While Abbot of St. Peter’s, Vergilius comes into collision with Saint Boniface. A priest, through ignorance, confers the Sacrament of Baptism using, in place of the correct formula, the words “Baptizo te in nomine patria et filia et spiritu sancta.” Vergilius holds that the sacrament has been validly conferred, but Boniface complains to Pope Zachary. The latter, however, decides in favour of Vergilius. Later on, Boniface accuses Vergilius of spreading discord between himself and Duke Odilo of Bavaria and of teaching a doctrine in regard to the rotundity of the earth, which is “contrary to the Scriptures.” Pope Zachary’s decision in this case is that “if it shall be clearly established that he professes belief in another world and other people existing beneath the earth, or in another sun and moon there, thou art to hold a council, and deprive him of his sacerdotal rank, and expel him from the church.”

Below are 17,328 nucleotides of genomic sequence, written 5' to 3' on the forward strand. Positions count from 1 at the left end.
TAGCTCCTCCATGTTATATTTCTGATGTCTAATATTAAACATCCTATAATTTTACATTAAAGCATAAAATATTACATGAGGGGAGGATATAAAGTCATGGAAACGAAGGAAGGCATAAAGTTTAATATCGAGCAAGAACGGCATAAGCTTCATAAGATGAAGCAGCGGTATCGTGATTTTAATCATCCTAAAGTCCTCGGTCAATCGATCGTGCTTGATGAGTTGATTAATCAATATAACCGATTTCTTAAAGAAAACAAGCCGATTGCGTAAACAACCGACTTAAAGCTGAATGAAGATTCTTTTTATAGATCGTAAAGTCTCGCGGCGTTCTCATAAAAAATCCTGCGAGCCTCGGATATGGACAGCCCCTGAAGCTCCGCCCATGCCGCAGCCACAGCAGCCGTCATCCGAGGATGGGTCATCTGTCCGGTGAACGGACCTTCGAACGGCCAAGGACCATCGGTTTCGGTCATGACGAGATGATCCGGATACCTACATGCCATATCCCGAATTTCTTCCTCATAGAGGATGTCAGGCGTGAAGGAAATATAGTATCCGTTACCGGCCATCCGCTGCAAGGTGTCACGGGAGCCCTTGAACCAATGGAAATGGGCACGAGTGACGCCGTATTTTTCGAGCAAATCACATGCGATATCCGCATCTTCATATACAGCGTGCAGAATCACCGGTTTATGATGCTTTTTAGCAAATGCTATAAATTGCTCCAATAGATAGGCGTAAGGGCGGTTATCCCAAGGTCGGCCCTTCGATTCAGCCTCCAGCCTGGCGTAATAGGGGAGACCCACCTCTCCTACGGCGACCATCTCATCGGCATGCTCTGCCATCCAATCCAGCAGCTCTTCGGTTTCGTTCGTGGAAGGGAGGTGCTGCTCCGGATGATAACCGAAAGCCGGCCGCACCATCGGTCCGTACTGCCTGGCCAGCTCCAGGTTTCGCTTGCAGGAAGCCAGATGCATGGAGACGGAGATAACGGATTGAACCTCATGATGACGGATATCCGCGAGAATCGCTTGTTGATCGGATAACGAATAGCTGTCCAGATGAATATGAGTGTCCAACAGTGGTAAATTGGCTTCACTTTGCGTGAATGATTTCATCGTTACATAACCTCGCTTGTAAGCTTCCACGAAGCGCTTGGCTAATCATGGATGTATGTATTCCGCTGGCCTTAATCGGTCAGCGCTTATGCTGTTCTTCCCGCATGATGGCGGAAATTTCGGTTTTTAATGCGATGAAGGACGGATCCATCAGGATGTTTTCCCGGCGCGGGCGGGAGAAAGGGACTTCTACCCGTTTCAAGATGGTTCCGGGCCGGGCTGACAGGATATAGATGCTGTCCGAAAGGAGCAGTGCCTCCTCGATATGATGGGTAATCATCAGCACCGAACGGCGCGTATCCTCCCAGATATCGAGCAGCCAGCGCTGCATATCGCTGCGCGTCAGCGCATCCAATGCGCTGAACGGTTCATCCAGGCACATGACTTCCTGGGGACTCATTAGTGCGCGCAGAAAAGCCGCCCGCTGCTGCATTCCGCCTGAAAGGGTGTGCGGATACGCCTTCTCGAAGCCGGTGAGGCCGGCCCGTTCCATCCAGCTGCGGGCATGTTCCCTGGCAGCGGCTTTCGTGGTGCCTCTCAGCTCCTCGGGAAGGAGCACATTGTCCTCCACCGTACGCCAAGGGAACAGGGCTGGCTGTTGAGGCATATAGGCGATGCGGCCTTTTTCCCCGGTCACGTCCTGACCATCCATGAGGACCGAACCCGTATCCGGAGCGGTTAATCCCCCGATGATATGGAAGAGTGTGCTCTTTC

Unfortunately we no longer possess the treatise in which Vergilius expounds his doctrine. Two things, however, are certain: first, that there is involved the problem of original sin and the universality of redemption; secondly, that Vergilius succeeds in freeing himself from the charge of teaching a doctrine contrary to Scripture. It is likely that Boniface, already biased against Vergilius because of the preceding case, misunderstands him, taking it for granted, perhaps, that if there are antipodes, the “other race of men” are not descendants of Adam and are not redeemed by Christ.

After the martyrdom of Boniface, Vergilius is made Bishop of Salzburg in 766 or 767. Until his death in 784, he labours successfully for the upbuilding of his diocese as well as for the spread of Christianity in neighbouring heathen countries, especially in Carinthia.

Vergilius is venerated as a saint in the Orthodox Church and the Roman Catholic Church. In 1233 he is formally canonized by Pope Gregory IX. Aside from being personally associated with Abbey of Aghaboe and Salzburg Cathedral, a number of parishes around the world are dedicated to him, mostly being founded by small populations of far-flung Irish Catholics, like himself. There is a church still bearing his name dedicated to him in Broad Channel, Queens, New York. A parish in Morris Plains, New Jersey is also dedicated to him.